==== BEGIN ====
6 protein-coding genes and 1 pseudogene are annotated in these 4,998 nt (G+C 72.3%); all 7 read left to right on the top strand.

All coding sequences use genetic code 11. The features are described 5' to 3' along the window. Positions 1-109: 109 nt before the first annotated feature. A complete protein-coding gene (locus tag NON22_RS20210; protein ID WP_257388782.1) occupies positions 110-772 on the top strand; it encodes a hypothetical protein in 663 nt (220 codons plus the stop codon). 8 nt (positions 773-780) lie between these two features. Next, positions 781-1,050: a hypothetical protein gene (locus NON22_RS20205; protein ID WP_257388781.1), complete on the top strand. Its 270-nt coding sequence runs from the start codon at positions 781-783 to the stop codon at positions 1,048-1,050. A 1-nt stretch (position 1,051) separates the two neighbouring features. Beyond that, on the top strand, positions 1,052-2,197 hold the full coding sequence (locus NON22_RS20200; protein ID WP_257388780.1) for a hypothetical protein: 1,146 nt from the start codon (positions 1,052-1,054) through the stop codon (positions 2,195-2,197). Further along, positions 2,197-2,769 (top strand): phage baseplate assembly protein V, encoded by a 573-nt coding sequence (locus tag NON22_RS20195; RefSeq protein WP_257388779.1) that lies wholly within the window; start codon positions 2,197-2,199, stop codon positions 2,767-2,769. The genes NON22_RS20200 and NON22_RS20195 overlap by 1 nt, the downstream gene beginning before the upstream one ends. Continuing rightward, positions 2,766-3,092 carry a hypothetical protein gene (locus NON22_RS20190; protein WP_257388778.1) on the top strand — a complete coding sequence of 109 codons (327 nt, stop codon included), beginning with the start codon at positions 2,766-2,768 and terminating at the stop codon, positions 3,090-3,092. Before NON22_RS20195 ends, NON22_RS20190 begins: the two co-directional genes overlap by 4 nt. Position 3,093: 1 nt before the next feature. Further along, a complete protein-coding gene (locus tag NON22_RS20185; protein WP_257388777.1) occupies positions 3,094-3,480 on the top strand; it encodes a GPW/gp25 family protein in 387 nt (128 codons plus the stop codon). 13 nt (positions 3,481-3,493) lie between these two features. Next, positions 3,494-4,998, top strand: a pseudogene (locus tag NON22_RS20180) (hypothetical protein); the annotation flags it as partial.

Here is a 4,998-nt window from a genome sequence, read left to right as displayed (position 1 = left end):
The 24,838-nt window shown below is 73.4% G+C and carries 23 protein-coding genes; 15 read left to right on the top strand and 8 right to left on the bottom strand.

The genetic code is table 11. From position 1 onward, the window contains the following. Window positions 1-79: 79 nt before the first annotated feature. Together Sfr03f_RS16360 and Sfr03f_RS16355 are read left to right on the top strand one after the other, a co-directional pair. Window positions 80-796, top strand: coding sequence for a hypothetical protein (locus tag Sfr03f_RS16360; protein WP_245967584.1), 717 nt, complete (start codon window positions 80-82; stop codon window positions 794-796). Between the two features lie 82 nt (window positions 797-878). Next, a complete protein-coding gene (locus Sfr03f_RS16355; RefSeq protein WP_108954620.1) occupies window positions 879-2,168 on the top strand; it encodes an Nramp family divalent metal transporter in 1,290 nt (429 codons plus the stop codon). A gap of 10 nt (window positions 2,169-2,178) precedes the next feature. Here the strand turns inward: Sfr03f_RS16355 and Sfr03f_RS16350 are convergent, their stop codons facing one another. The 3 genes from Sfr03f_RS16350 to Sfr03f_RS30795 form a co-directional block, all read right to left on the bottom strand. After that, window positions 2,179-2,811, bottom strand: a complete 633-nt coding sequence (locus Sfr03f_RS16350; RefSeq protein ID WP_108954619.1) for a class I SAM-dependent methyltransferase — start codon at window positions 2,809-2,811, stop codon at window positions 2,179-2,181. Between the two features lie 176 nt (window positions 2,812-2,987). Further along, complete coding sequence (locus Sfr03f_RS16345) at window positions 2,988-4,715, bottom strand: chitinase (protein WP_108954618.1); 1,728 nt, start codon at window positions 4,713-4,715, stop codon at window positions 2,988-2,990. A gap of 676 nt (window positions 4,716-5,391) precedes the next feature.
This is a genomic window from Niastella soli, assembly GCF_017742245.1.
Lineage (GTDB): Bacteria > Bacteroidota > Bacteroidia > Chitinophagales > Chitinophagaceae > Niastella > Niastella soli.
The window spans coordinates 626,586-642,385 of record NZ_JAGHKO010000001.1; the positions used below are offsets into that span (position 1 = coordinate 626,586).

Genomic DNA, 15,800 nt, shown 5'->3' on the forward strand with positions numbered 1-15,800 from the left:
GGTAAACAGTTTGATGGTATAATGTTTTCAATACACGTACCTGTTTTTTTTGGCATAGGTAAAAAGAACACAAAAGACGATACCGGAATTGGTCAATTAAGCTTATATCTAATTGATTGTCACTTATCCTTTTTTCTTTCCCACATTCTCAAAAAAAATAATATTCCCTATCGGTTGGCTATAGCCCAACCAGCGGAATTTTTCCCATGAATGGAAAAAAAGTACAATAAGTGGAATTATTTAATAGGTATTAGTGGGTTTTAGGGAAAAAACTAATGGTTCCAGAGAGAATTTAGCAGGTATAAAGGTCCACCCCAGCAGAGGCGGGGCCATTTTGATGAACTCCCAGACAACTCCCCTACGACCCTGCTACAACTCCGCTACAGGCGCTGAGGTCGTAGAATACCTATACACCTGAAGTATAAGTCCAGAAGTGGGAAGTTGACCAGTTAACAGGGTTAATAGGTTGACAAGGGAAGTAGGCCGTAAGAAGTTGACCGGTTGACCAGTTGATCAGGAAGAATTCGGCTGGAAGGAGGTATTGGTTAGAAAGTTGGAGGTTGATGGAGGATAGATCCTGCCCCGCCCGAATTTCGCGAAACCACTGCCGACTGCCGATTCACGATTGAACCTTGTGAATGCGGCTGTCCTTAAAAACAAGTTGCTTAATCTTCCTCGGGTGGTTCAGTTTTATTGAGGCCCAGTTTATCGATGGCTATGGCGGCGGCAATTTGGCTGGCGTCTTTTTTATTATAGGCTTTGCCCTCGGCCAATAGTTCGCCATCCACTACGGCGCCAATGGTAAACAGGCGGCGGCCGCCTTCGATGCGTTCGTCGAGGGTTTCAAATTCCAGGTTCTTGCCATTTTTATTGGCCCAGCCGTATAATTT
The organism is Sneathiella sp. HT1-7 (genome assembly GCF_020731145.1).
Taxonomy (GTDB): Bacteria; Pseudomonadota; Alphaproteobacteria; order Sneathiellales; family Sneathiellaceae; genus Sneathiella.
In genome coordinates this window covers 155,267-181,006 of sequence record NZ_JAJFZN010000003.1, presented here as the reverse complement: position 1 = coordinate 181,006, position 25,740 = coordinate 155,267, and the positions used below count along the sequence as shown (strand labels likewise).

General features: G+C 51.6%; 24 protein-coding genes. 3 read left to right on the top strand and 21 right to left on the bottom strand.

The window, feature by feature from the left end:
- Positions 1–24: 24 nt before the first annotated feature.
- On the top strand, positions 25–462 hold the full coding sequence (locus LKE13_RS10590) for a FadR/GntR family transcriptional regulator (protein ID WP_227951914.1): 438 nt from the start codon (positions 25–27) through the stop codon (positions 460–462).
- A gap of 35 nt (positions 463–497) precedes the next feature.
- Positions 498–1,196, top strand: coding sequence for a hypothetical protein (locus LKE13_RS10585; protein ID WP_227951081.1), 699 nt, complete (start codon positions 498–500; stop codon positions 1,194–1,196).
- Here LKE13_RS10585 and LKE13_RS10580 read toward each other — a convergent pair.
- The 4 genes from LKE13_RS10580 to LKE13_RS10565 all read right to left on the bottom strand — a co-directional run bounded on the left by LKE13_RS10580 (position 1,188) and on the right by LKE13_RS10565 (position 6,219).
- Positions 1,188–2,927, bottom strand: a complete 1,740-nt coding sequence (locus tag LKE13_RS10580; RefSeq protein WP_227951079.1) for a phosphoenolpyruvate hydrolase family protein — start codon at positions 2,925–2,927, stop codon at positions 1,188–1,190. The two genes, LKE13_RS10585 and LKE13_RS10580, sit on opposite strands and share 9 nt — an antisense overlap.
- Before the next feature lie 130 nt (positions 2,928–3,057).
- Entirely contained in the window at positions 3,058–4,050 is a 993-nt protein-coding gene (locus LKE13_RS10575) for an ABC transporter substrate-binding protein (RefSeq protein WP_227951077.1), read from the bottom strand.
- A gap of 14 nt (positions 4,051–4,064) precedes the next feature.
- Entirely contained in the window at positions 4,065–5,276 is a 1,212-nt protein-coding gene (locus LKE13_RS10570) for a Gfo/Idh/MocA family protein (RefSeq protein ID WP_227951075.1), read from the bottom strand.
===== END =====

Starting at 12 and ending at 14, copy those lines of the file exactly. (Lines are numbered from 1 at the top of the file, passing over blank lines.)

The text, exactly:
Taxonomy (GTDB): Bacteria; Pseudomonadota; Alphaproteobacteria; order Sneathiellales; family Sneathiellaceae; genus Sneathiella.
In genome coordinates this window covers 155,267-181,006 of sequence record NZ_JAJFZN010000003.1, presented here as the reverse complement: position 1 = coordinate 181,006, position 25,740 = coordinate 155,267, and the positions used below count along the sequence as shown (strand labels likewise).

General features: G+C 51.6%; 24 protein-coding genes. 3 read left to right on the top strand and 21 right to left on the bottom strand.